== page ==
The "New Epidemic" Childhood Diabetes

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Childhood Diabetes the "New Epidemic"

Childhood Diabetes is becoming the "New Epidemic", by children living sedentary lifestyles and poor diets, parents and healthcare providers need to be proactive with identifying those children at risk for getting Diabetes. There has been a growing concern about the recent sharp increase in reported cases of type II diabetes in children and adolescents. Several studies have documented this epidemic. In light of that little is known about type 2 diabetes in children, the American Diabetes Association (ADA) developed a panel of experts to review current trends and to develop consensus about the prevention, diagnosis, and treatment of Type 2 diabetes in young people. The consensus statement, Type 2 Diabetes in children and adolescents (American Diabetes Association, 2000) is extremely complex, while genetic background is important; the alarming increase in new cases of children with type 2 diabetes underscores the role of environmental factors. Puberty has been identified as important in the development of type 2 diabetes in children. Changes in hormone levels during this period cause insulin resistance and decreased insulin action. Therefore, it is understandable that type 2 diabetes in children almost often occurs during mid-puberty although cases as young as four years of age have been reported. Obesity is another factor. It is well understood that obese children produce too much insulin that when the need for more insulin arises, they are likely to be unable to produce enough. In addition, the presence of too much fatty tissue leads to insulin resistance.

Let me first tell you about what Type 2 Diabetes is. This type of diabetes normally takes decades to develop and is almost preventable form of diabetes. Overtime individuals become less sensitive to their own insulin. The body compensates for this situation by actually making more and more insulin to compensate for this insensitivity. As the blood insulin levels rise, the body is able to still control blood sugar levels.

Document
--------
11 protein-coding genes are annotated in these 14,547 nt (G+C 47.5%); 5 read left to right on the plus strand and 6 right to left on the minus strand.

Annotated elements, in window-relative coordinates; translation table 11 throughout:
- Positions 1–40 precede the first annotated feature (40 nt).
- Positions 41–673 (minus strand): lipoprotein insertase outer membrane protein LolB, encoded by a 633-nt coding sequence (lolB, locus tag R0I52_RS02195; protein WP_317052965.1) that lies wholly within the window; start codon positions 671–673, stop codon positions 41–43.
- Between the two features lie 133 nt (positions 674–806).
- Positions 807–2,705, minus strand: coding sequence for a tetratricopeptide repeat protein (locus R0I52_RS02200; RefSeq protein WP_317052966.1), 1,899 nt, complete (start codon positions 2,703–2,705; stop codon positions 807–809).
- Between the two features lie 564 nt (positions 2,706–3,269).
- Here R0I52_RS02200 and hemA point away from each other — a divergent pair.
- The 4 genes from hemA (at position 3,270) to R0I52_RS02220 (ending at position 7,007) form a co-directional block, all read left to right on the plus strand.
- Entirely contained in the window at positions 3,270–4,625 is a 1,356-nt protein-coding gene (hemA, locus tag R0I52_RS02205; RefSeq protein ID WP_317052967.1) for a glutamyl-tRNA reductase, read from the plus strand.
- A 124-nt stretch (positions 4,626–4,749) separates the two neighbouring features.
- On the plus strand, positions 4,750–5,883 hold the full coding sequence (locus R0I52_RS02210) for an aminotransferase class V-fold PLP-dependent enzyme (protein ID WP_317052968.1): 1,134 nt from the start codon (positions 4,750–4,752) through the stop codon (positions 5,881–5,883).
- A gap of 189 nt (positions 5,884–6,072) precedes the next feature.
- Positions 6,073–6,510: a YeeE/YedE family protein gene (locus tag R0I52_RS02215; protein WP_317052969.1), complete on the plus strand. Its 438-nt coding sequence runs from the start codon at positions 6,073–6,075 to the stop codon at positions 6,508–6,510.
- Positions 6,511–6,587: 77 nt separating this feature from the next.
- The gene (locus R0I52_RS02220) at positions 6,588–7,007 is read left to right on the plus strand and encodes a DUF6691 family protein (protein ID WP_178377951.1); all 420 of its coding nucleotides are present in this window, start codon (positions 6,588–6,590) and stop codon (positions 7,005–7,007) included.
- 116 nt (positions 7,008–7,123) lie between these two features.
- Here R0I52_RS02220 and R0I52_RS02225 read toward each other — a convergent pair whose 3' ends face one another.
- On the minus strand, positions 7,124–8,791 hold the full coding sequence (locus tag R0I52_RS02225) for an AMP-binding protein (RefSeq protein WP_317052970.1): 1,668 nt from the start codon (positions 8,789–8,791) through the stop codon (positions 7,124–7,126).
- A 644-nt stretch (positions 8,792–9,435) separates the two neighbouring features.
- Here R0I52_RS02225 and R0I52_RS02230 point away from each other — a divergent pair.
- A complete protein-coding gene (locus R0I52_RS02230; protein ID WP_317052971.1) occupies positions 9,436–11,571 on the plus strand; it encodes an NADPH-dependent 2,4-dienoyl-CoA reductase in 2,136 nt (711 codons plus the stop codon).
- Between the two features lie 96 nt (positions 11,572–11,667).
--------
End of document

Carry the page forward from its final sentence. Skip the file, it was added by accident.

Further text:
As soon as these blood insulin levels begin to rise even though your blood sugars remain normal and you do not show any signs of diabetes. The moment you develop insulin resistance, your arteries begin to age much faster than they should. As long as you are able to keep producing these abnormally high levels of insulin, your blood sugars will remain normal. Nevertheless, over the years, in the overwhelming majority of cases, your body simply cannot keep making all of this insulin. In the majority of individuals with this problem, the insulin levels finally begin to drop. As these insulin levels begin to drop, your blood sugars will then begin to rise and you become diabetic. You do not wake up one day and developing type 2 diabetes. There are all kinds of early warning signs that you are becoming insulin resistant and at high risk of developing diabetes in the near future. If signs are looked for early some physicians would be able to accurately predict who will almost likely become diabetic 10 to 15 years before they actually become diabetic. It is during this time that you have the best chance of reversing their underlying insulin resistance, slowing down the aging process, and preventing the development of type 2 diabetes. If you knew, you may possibly prevent your child getting diabetes would you pay more attention to what they eat and how active they are. Is it worth the effort? I will let you decide. Some pediatricians believe that only children who have risk factors for the development of type 2 diabetes need to be screen. The American Diabetes Association consensus panel suggests the following: I.If age or weight match one of these criteria:

a.Children older than 10 years of age
b.At the onset of puberty if puberty occurs early.
a.Children whose body mass index (BMI) is greater than 120 percentile of ideal height. II.Plus any two of the...
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